Bug out

Winnipeg Free Press - Section F - - HOMES -

low tox­i­c­ity to mam­mals such as our­selves. Syn­thetic pyrethrins also work ex­tremely well.

No mat­ter what you use, read the la­bel and fol­low the in­struc­tions.

Sun­light de­ter­gent or grated bars of Ivory soap are not the same as a prod­uct that has been de­vel­oped for in­sect con­trol. Give them a try if you want, but there is no guar­an­tee they will be ef­fec­tive or they won’t dam­age the plant.

Ex­am­ine your plants pe­ri­od­i­cally throughout the win­ter. Look for web­bing around the grow­ing points, in­di­cat­ing the pres­ence of spi­der mites. Green aphids will con­gre­gate un­der the leaves or on new growth.

Even if you elim­i­nate all the ac­tive pests by treat­ing in the fall, both spi­der mites and aphids lay rest­ing eggs to sur­vive the win­ter. When light lev­els start to come up again in Fe­bru­ary they can hatch out in the house and start the cy­cle over.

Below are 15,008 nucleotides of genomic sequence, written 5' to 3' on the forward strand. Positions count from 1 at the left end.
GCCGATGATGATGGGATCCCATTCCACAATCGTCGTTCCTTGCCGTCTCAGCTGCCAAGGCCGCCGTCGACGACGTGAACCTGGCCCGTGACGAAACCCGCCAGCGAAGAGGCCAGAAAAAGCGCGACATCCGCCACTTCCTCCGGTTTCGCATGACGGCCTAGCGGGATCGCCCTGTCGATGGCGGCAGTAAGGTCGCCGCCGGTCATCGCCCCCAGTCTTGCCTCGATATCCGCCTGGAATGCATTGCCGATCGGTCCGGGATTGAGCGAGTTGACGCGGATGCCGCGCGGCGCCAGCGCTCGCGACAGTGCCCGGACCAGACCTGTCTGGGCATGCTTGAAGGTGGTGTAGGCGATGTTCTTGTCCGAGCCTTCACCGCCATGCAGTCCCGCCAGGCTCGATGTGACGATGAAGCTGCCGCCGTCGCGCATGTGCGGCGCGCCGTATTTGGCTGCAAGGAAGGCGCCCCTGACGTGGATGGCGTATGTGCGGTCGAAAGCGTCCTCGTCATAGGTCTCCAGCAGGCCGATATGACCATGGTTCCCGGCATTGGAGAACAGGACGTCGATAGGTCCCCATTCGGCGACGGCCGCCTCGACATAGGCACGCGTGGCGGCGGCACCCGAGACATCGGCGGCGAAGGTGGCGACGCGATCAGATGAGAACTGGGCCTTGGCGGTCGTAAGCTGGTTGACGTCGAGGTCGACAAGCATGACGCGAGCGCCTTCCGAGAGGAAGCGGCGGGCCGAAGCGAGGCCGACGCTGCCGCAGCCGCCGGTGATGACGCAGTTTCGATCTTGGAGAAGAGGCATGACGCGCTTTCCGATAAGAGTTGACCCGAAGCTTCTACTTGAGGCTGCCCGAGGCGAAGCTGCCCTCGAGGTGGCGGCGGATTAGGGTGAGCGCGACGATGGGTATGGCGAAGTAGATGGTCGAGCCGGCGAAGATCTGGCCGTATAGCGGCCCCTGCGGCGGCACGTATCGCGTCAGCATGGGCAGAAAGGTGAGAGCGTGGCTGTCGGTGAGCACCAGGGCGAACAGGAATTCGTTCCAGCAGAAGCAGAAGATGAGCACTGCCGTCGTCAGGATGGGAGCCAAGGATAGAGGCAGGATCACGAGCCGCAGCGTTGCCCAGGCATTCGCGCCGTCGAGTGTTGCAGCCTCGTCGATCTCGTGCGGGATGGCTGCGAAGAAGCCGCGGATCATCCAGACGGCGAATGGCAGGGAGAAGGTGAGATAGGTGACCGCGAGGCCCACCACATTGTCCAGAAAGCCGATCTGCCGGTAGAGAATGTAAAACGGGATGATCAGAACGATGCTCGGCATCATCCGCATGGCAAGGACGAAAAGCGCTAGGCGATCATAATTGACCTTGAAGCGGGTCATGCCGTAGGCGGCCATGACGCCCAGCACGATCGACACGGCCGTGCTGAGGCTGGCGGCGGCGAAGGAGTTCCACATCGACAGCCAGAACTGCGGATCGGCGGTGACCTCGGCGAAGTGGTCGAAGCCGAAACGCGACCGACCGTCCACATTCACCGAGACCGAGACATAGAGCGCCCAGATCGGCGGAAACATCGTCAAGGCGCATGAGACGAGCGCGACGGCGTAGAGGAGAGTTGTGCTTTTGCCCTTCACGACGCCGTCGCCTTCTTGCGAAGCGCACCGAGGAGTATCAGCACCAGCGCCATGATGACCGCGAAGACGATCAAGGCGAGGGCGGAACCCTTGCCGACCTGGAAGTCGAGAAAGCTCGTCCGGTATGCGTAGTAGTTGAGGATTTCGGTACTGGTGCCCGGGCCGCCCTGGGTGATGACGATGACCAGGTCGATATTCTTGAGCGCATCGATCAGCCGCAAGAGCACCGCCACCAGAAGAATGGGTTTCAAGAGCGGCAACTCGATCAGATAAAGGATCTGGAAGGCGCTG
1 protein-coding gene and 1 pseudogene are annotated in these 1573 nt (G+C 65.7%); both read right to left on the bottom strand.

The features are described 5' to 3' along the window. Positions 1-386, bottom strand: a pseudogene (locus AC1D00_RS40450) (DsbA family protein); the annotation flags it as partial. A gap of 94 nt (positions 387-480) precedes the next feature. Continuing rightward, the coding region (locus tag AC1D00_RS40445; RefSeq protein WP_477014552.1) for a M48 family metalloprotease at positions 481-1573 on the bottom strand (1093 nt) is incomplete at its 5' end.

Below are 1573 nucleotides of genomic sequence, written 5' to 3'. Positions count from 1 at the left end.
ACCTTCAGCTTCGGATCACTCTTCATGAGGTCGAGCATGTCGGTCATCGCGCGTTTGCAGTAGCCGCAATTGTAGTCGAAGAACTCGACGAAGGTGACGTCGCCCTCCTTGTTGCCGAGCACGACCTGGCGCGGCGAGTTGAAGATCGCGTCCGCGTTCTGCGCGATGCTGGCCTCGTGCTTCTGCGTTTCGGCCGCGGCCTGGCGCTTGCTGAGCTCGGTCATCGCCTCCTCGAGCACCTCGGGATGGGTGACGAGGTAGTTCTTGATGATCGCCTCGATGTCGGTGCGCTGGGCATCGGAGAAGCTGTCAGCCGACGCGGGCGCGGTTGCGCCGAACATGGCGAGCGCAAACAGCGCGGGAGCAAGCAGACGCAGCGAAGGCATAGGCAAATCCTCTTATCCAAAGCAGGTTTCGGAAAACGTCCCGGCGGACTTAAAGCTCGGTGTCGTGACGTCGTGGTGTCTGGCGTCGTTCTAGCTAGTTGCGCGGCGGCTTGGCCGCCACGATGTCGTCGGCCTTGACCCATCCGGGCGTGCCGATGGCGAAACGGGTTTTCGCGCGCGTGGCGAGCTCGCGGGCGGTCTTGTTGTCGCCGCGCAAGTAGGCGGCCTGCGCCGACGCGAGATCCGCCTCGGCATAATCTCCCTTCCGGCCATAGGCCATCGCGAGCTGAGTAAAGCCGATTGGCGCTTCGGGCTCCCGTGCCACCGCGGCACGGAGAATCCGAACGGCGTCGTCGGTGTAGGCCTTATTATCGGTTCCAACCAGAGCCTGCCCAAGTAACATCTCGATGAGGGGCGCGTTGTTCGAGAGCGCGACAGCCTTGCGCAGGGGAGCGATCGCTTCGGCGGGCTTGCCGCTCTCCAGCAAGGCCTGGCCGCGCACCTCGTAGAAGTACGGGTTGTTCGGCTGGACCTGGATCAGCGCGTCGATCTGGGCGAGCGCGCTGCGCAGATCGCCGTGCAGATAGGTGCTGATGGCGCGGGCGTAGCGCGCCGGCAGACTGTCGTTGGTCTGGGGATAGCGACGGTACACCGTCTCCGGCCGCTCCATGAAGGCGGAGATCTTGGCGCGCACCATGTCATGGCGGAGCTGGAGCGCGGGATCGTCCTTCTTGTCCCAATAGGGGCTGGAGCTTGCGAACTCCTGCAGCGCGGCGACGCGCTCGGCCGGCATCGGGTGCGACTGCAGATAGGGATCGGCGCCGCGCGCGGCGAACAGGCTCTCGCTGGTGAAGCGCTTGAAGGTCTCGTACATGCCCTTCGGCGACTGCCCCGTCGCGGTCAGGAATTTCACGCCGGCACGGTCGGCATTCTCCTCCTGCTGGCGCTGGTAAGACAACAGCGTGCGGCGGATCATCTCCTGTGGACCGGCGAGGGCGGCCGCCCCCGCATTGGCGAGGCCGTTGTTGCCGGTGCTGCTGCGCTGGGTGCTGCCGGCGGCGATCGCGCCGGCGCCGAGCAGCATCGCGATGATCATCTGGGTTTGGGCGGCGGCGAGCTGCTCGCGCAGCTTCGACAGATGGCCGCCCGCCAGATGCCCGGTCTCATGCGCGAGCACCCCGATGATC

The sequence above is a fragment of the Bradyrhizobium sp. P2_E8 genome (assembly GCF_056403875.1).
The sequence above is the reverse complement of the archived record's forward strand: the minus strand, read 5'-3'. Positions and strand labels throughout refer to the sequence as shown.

If you catch them quickly, they can be con­trolled be­fore they cause too much dam­age. (I use the shower stall to spray down plants with in­sec­ti­ci­dal soap when it’s too cold to do it out­side.)

Wouldn’t it be much eas­ier to just buy new plants in spring? Yes, and I do that with most of my con­tainer plants. But there are al­ways spe­cial va­ri­eties that aren’t so easy to come by.

There are also less tan­gi­ble rea­sons. There’s a sense of con­ti­nu­ity when I bring my cy­press in again for the win­ter. Like my grand­mother’s gera­nium, they’re a re­minder in the depths of win­ter of the gar­den that was and will be again.

LEFT: Spi­der mites and other un­wanted in­sects can be brought inside on out­door

plants.

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